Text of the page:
Fallen trees herald end to Broad Street saga - The Evesham Observer

Fallen trees herald end to Broad Street saga

Evesham Editorial 20th Mar, 2016 Updated: 20th Oct, 2016   0

A LONG-RUNNING battle to preserve Pershore’s London Plane trees has come to an end after they were felled by council staff.

Workers chopped down the 18 trees on Broad Street on Sunday (March 13) in preparation for them to be replaced with a species of crab apple tree.

The London Plane trees were given the chop after their roots began to force up block paving which created a tripping hazard for pedestrians.

Other problems with the trees were brought to the Town Council’s attention by Coun Chris Parsons’ in 2014 when he claimed the species were blocking residents’ natural daylight and were so high that one resident even had to keep the light on in their bedroom during daytime summer hours.

The controversial decision to fell the iconic trees was made last year by Worcestershire County Council following a public consultation.

Despite asking the public for their views, campaigners led by local resident Shirley Agg branded the consultation a ‘complete farce’

“We were told it would be a public consultation on the future of the Broad Street trees and it wasn’t,” she said.

“I think it’s wrong that the County Council who caused the problem should have the final say over the outcome of the trees.”

Councillors on Wychavon District Council also rejected a motion to implement a Tree Preservation Order on the trees which sealed the fate of the trees which have lined Broad Street since 2002.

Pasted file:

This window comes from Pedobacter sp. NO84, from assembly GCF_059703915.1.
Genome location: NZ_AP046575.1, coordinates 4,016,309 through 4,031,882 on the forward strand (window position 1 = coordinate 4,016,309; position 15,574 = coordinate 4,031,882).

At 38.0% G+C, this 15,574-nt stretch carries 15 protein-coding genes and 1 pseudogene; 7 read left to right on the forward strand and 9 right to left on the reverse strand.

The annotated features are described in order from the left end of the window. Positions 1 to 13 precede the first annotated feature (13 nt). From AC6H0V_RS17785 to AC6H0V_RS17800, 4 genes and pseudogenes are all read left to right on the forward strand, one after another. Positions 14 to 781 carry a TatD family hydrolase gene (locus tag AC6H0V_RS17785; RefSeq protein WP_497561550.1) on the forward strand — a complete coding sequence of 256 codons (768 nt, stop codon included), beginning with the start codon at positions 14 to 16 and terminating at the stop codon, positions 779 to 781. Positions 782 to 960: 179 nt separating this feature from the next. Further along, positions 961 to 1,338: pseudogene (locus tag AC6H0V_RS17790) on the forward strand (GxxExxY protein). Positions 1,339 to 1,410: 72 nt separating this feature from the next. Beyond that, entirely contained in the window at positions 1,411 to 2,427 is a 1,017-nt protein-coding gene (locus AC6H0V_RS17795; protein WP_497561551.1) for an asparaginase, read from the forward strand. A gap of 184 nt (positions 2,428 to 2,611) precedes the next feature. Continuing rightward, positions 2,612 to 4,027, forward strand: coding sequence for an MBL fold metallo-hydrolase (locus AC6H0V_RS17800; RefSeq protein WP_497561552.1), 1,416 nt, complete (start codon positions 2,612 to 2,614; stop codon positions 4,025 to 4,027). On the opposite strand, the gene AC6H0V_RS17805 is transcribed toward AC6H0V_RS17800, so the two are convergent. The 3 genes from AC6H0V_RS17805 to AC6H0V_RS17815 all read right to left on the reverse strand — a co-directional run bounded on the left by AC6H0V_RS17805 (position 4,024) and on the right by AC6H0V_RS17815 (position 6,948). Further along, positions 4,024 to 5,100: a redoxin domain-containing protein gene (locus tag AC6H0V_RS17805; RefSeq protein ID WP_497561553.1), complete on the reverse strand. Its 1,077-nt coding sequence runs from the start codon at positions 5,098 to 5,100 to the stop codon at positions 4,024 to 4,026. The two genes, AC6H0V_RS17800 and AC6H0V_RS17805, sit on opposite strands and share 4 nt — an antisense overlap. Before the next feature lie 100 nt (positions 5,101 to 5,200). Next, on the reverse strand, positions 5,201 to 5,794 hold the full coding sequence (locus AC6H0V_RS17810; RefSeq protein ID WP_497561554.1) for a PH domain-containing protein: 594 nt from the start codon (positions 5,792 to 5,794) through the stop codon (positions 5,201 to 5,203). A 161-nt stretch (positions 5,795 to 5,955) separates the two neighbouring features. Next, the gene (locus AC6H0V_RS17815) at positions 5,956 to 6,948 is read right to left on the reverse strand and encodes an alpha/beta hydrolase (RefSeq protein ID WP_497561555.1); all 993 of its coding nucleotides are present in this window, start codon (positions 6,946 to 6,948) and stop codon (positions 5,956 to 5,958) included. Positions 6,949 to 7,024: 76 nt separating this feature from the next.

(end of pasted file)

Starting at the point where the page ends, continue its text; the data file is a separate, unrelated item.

Council chiefs claim the crab apple tree replacements will need less maintenance compared to their predecessors and will save tax payers money.

Mayor of Pershore, Coun Tony Rowley, told the Observer he was in favour of the scheme to replace the London Planes.

“There were a number of issues with the trees,” Coun Rowley said.

“Fundamentally they were the wrong trees for Pershore because of the impact of the roots on the footways and the canopy growth blocking sun light to nearby properties.

“I think it was a sensible approach that the trees should go and more suitable tree put in their place.

“I have been in favour of the scheme ever since receiving complaints about people tripping over pavements due to the roots,” he added.

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